One place where this hagiography ventures over the line into caricature and cartoon is Revolutionary Square in Havana. Huge, ugly, neo-Stalinist sculptures dot this vast and arid public space. Getting too close to one of these sculptures with my camera, I was menaced by guards with automatic weapons and beat a hasty retreat.
A notorious feature of the art in Revolutionary Square are the wire sculptures that decorate the sides of some of the larger buildings. These are huge in scale, perhaps ten stories tall. They are mounted into the cement on the sides of the buildings and stick out far enough to cast shadows. Each wire sculpture shows a caricature profile of a revolutionary hero.
This photo shows an abstracted detail of the Che Guevara wire sculpture. I used the photo on page 53 of Creative Black & White to demonstrate the way strong shadows could help create an interesting monochromatic composition when patterns are involved.
For more of my stories about my trip to Cuba, check out the Cuba category on my blog.
In downtown Havana, Cuba, near the Capitolio Nacional and across the street from the Floridita—a bar favored by Hemingway in Cuba—I wandered into a dark passageway. Once, before the revolution, this gallery had probably been an upscale shopping arcade below an apartment complex. With dark, yawning and broken windows and peeling stucco, this prosperous past was hard to imagine.
There were four entrances to the complex, each passing though a tunnel to reach the center of the building, which occupied a city block. As I approached the center, looking up, the pattern of the sky against the building seemed to formed a cross—showing that in photographic composition negative space can be as important as the surrounding positive space.
I lay supine on my back on the ground, and shot straight up.
For a preview of my upcoming Creative Black & White: Digital Photography Tips & Techniques check out Converting to Black & White, the most recent column in my Creativity in the Photoshop Darkroom series on Photo.net.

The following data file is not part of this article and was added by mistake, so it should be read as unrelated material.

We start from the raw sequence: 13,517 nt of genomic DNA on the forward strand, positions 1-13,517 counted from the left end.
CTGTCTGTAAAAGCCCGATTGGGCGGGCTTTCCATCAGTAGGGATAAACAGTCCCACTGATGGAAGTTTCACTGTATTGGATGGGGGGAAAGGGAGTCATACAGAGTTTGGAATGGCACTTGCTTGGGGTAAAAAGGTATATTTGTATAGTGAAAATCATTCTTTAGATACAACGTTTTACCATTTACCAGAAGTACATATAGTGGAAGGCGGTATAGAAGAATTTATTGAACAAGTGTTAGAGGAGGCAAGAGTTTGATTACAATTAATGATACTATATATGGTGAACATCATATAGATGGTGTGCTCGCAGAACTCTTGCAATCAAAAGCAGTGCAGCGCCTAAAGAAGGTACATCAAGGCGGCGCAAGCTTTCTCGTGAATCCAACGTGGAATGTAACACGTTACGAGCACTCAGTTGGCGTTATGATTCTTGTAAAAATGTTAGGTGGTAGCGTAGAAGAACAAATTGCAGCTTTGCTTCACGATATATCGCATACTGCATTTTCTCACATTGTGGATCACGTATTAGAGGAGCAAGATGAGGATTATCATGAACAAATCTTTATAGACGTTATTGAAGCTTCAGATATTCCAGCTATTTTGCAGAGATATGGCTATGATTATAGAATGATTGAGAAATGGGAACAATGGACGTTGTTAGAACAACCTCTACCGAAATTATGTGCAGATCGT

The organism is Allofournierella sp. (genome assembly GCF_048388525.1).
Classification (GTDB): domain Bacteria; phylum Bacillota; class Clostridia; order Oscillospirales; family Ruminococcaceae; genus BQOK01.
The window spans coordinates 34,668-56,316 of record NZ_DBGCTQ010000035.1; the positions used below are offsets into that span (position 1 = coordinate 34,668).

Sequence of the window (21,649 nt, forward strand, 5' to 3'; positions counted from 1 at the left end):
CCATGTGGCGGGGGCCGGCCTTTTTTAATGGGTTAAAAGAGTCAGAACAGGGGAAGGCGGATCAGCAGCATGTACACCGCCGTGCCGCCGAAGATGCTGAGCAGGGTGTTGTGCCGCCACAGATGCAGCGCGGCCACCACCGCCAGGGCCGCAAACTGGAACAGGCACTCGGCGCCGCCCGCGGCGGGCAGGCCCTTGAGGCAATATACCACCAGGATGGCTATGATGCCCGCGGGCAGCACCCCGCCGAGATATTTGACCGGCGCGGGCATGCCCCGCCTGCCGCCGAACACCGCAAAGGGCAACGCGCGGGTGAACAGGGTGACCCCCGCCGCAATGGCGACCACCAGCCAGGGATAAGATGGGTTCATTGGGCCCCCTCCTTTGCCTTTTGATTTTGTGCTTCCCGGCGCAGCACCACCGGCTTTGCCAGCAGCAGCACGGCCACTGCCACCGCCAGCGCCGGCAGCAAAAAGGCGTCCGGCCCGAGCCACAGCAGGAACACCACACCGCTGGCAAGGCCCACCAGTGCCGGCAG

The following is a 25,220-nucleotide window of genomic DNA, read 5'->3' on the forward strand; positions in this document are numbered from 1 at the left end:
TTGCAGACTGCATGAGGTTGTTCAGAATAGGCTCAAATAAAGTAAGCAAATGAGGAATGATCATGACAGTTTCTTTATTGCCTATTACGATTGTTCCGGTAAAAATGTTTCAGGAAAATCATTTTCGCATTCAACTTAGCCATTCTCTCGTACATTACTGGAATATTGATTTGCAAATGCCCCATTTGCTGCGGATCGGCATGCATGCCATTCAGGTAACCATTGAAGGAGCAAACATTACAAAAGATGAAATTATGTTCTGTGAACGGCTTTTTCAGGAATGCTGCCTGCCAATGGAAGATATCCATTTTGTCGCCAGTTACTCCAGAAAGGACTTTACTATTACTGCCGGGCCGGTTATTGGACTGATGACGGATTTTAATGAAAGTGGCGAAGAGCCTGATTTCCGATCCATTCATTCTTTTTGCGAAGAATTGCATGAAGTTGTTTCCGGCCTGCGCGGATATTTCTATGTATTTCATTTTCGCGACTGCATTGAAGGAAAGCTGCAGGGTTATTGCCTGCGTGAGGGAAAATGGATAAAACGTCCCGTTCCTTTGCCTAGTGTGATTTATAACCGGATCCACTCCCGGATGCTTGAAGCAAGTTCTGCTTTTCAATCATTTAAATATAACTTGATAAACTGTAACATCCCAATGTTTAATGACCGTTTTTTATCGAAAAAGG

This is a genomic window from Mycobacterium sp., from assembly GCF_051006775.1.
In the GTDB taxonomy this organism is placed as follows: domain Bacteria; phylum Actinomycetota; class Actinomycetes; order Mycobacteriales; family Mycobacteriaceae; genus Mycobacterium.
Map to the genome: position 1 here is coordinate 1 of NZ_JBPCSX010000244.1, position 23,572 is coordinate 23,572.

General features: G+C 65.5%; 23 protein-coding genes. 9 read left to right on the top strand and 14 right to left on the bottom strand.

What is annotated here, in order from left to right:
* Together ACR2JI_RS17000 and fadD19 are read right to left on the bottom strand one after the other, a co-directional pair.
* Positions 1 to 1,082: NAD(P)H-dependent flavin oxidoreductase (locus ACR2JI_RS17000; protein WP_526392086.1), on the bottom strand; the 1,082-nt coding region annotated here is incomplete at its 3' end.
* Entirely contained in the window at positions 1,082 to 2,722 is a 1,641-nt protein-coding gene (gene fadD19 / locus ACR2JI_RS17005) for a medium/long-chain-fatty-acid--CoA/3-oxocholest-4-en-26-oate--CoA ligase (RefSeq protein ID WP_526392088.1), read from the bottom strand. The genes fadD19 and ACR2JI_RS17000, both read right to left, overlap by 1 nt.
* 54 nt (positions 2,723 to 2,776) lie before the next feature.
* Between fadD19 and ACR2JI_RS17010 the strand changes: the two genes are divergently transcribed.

About this image: This is an HDR capture, created using combined exposures in Photomatix, and converted to monochromatic. There were six original exposures at 12mm, shutter speeds from 1/250 of a second to 1/25 of a second, each exposure at f/14 and ISO 100, tripod mounted.
My idea with this black and white HDR image of an old courtyard in Havana, Cuba was to challenge the usual assumptions about framing an architectural photo. When you realize that the camera was positioned at the bottom of a courtyard, it’s easy to see you are looking up at the sky. However, at a glance the nearly square patch of sky and cloud could also be a framed work of art on the wall.
As I’ve noted, converting your Photomatix HDR to black and white means never having to apologize again for garish colors.
This is a shot—or, more accurately, three shots—of the Cuban Capitolio Nacional in Havana. The elegant building is mostly empty, and was hardly ever used for its intended purpose.
I took the photos that went into this extended range composite on a tripod, using my 10.5mm fisheye lens at f/22 and ISO 100. The captures were made at 0.4 seconds, 0.6 seconds and 1.3 seconds. The fisheye made for a pretty vertiginous effect, and I decided to see if I could amp it up with some black and white HDR processing.